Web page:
Internet Crackdown!! – WhatsApp Being Blocked In China

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Jul 19 2017
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WhatsApp is one of the few foreign messaging apps available in mainland China. Although not as popular as the locally-made app WeChat, the American-made app is favoured by some for its end-to-end encryption. But it appears not even Mark Zuckerberg’s fluency in Mandarin could help WhatsApp in China, which he acquired for US $19 billion on February 2014.


Chinese users had trouble using the popular WhatsApp instant messaging tool on Tuesday, with many fearing is the beginning of Beijing’s Internet clampdown. Most of the affected users complained they could not send or receive photos using the chat app, without a VPN (virtual private network). However, pure text messages could get through.


In order to bypass Beijing’s notorious censorship – which blocks websites with information that could be critical of the Communist Party – Chinese users rely heavily on VPNs to use foreign app such as Facebook, YouTube, Twitter, and WhatsApp and to read foreign news. But even popular VPNs are being shut down by the Chinese government.

User Using WhatsApp Application

VPNs work by routing internet traffic to servers in another location, such as the U.S., that is beyond the reach of Chinese control. Interestingly, VPNs are commonly used by businesses, universities, and news organizations – including state-run newspapers – in China. But Chinese users are being further isolated when Beijing launched a 14-month crackdown on “illegal VPNs” in January this year.


In a test conducted by the South China Morning Post, two users registered with mainland Chinese mobile numbers were unable to send videos or pictures to each other via WhatsApp. When they tried to send the same videos and photos to an overseas number, it also failed. Instead of photos, the recipient only received a “loading thumbnail” in the message.


WeChat, on the other hand, has been found to be censoring messages deemed sensitive by Beijing without notifying its users. Obviously, WeChat, which is owned by tech giant Tencent, is a monitoring and spying tool for China. WeChat’s boss, “Pony” Ma Huateng, almost acquired WhatsApp before Zuckerberg snatched it when Mr. Ma had to undergo back surgery.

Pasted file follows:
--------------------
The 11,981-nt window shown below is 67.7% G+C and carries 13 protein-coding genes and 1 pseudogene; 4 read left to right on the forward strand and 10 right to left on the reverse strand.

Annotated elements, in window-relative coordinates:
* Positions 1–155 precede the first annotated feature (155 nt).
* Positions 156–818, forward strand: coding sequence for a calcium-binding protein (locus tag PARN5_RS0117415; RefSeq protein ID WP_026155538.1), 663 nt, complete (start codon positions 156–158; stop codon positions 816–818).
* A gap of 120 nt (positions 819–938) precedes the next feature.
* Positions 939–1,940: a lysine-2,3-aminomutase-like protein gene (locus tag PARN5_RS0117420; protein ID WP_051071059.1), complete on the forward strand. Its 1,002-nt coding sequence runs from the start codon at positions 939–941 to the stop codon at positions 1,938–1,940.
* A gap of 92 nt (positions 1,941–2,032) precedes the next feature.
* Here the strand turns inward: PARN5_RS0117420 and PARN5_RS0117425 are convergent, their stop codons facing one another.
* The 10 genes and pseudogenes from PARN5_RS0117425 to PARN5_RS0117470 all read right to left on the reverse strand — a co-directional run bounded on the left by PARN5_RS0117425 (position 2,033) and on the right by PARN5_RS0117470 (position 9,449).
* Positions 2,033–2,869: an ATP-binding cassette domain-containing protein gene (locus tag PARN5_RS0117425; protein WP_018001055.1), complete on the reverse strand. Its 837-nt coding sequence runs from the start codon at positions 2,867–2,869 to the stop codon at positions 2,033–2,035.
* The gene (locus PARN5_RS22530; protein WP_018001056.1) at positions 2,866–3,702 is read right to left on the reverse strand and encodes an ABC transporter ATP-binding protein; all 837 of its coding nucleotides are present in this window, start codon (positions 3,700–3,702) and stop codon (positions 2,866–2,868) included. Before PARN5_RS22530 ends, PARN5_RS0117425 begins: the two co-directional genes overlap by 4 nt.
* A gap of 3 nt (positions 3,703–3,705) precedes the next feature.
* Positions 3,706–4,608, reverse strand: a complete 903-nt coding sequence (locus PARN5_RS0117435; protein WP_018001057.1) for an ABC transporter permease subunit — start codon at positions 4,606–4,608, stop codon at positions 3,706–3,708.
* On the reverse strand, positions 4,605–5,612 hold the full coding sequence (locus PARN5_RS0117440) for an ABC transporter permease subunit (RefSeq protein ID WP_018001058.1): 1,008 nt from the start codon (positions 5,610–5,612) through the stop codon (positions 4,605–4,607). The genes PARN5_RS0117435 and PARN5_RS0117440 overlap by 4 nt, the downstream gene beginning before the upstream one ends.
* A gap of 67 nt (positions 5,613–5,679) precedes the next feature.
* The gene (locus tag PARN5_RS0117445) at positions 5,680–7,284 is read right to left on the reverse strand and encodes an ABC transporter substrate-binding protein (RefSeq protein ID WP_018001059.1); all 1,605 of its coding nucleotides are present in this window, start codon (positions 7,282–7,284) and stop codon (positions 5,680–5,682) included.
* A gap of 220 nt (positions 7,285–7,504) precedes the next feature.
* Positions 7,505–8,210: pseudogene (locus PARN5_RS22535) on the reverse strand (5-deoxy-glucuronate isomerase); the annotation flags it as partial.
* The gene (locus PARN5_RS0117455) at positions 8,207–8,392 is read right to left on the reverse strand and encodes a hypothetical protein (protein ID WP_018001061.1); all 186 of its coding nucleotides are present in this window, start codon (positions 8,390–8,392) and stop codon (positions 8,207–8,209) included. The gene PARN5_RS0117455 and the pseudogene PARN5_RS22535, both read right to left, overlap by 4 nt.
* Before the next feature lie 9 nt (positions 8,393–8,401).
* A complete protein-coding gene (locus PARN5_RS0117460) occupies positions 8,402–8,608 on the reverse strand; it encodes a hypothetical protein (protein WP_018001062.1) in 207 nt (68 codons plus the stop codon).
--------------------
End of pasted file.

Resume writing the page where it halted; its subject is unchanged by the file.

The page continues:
President Xi Jinping and President Barack Obama - Winnie the Pooh and Tigger

The coming 19th Party Congress of the Chinese Communist Party scheduled to convene in the fall will only worsen matters. Already, the cute and innocence Winnie the Pooh has been banned in China, as fears over naughty comparison made between the teddy bear (described as “a bear of very little brain”) and President Xi Jinping could re-occur again.


Of course, the censorship of WhatsApp would help Chinese native WeChat’s business. By blocking WhatsApp, the Chinese authorities essentially limit the choices that Chinese users have to send private and encrypted communications and therefore, force more and more users to adopt WeChat as their messaging app.


While WhatsApp messages are encrypted, WeChat is un-encrypted so that whatever messages could be censored. Because it’s harder to censor photos and videos, the Cyberspace Administration of China, which regulates the internet and acts as an online censorship office, could have taken the easy way of blocking all photos, videos and multimedia format files.

WhatsApp - Messages Encryption Alert

Officials of the Cyberspace Administration of China, who had pledged loyalty to the Communist Party leadership under President Xi Jinping, had issued a statement back in January, 2017 that one of their priorities this year would be to cultivate and ensure an online environment that was “conducive to a successful 19th party congress”.


Together with his anti-corruption campaign, President Xi has also consistently suppressing freedom of Internet. He has been vocal in calling for China to establish sovereignty online, and has set up a new internet regulator to consolidate controls over the web. Effective February 2018, China’s telecom regulator said it would ban unauthorized VPNs.


China’s Cybersecurity Law, which came into effect on June 1 this year, had created chaos among business owners as the law required all data to be stored in China, under the pretext of helping to guard against cyber attacks and prevent terrorism. Apple opened its first data centre in China this month, in compliance with the new law.

Mark Zuckerberg Embrace and Sucking Up to China Communism

For now, it’s unclear if WhatsApp censorship is temporary, until the 19th party congress is over, or would be permanently blocked, the same way Facebook and Instagram met their deaths. Zuckerberg could, of course, take away the encryption from WhatsApp to appease Beijing. But without the encryption, WhatsApp is no different than that of WeChat.


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